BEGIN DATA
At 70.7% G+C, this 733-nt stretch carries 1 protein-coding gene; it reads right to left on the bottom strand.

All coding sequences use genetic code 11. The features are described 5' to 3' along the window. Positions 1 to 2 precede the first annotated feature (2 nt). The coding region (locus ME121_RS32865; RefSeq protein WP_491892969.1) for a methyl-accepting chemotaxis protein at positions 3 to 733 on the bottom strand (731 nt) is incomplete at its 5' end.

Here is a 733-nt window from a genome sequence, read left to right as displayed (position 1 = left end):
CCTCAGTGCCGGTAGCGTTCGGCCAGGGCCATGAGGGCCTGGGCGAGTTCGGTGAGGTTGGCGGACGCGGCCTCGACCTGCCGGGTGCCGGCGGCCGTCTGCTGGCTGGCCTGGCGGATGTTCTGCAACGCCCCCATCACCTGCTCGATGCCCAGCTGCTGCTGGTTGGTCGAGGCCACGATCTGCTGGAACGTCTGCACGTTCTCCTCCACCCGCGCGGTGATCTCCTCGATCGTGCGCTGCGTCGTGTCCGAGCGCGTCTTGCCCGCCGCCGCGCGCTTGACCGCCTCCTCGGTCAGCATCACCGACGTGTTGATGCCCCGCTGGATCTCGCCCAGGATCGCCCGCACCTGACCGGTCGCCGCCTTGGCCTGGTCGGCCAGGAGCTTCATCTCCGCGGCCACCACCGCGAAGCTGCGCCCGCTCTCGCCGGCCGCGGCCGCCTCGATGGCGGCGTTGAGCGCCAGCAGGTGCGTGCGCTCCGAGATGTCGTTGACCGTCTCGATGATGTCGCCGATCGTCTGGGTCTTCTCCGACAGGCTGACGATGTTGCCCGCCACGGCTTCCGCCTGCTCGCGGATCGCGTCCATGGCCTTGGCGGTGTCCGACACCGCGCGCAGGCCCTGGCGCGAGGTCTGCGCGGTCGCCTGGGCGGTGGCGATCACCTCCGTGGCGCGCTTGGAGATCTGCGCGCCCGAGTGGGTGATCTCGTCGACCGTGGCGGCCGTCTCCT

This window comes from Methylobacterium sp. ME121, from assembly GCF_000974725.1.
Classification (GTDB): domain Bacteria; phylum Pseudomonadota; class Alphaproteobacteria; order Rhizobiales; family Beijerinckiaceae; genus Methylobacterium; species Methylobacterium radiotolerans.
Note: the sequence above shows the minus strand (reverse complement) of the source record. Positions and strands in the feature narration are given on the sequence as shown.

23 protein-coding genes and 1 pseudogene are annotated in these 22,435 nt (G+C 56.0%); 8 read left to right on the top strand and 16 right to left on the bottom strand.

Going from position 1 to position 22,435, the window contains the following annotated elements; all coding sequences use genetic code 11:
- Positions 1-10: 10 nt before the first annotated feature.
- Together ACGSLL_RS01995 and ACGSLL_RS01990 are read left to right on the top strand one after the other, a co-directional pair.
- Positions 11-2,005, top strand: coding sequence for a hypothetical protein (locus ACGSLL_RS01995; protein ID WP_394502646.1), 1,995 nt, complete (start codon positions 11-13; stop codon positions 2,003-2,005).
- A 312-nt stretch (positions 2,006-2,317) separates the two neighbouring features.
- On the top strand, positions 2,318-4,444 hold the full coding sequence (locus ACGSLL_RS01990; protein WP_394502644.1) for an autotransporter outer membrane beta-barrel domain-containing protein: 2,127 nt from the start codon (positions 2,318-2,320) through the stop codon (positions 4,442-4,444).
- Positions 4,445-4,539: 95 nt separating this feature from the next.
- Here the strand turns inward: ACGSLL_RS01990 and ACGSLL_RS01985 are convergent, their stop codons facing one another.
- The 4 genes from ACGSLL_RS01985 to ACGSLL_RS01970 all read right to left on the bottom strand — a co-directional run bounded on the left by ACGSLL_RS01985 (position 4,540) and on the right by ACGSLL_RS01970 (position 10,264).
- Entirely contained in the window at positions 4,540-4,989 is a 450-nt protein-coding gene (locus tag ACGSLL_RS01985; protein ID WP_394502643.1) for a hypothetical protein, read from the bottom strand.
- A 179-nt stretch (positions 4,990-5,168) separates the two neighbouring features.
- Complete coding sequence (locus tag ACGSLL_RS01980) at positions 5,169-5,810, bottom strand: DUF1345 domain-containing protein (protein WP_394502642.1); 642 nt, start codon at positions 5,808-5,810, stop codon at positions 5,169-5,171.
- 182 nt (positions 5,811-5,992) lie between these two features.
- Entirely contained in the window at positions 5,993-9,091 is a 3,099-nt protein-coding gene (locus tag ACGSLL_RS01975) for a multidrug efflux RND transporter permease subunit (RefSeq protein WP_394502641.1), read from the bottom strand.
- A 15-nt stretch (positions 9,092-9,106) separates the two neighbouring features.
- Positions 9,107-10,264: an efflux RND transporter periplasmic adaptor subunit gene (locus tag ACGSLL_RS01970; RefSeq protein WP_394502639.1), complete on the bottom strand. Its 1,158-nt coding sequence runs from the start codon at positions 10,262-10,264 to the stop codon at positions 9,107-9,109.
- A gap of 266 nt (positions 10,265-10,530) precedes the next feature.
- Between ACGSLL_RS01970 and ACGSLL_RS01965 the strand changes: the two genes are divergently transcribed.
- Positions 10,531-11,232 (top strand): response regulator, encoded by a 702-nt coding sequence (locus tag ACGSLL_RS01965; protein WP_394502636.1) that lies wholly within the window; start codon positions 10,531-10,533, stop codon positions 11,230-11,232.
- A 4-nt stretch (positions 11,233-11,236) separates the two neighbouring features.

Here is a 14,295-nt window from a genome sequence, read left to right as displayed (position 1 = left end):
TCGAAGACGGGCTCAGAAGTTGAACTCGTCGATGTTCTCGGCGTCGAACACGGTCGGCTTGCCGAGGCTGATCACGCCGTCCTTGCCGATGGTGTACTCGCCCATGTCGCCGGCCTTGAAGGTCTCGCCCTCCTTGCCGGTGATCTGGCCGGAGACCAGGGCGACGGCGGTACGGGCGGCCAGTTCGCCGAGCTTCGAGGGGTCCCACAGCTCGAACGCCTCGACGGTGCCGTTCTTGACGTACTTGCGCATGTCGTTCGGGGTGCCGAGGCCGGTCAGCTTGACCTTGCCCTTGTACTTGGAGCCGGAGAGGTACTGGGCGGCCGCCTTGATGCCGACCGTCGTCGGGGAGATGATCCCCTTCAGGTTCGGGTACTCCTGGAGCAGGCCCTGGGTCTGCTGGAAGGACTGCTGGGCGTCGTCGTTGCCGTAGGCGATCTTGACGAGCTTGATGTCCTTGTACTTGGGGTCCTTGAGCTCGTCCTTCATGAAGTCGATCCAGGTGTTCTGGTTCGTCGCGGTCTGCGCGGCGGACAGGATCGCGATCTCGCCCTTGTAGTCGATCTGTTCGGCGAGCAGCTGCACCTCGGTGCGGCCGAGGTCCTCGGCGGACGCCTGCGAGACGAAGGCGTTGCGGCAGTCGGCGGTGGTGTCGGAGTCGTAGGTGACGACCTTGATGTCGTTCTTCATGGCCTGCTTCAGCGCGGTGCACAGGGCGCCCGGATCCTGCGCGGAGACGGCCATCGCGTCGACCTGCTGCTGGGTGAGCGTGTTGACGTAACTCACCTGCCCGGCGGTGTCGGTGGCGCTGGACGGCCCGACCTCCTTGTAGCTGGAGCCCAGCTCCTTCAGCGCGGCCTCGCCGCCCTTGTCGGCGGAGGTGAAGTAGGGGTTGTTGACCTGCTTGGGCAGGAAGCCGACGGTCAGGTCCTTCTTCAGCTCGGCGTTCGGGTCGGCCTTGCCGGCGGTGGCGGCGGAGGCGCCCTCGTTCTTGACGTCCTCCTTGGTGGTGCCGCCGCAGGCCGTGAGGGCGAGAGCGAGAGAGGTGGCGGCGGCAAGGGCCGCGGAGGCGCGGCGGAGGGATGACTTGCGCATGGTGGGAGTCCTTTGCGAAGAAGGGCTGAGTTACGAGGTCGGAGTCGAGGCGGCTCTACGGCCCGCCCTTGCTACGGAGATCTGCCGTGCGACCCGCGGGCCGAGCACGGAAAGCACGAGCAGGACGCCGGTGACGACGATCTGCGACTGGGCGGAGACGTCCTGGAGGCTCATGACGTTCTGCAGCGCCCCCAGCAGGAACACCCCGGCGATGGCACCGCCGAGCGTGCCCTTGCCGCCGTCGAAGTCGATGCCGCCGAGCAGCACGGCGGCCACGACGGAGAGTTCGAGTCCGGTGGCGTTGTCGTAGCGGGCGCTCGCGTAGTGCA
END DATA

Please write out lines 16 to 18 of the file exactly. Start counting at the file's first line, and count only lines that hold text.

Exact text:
- Here the strand turns inward: ACGSLL_RS01990 and ACGSLL_RS01985 are convergent, their stop codons facing one another.
- The 4 genes from ACGSLL_RS01985 to ACGSLL_RS01970 all read right to left on the bottom strand — a co-directional run bounded on the left by ACGSLL_RS01985 (position 4,540) and on the right by ACGSLL_RS01970 (position 10,264).
- Entirely contained in the window at positions 4,540-4,989 is a 450-nt protein-coding gene (locus tag ACGSLL_RS01985; protein ID WP_394502643.1) for a hypothetical protein, read from the bottom strand.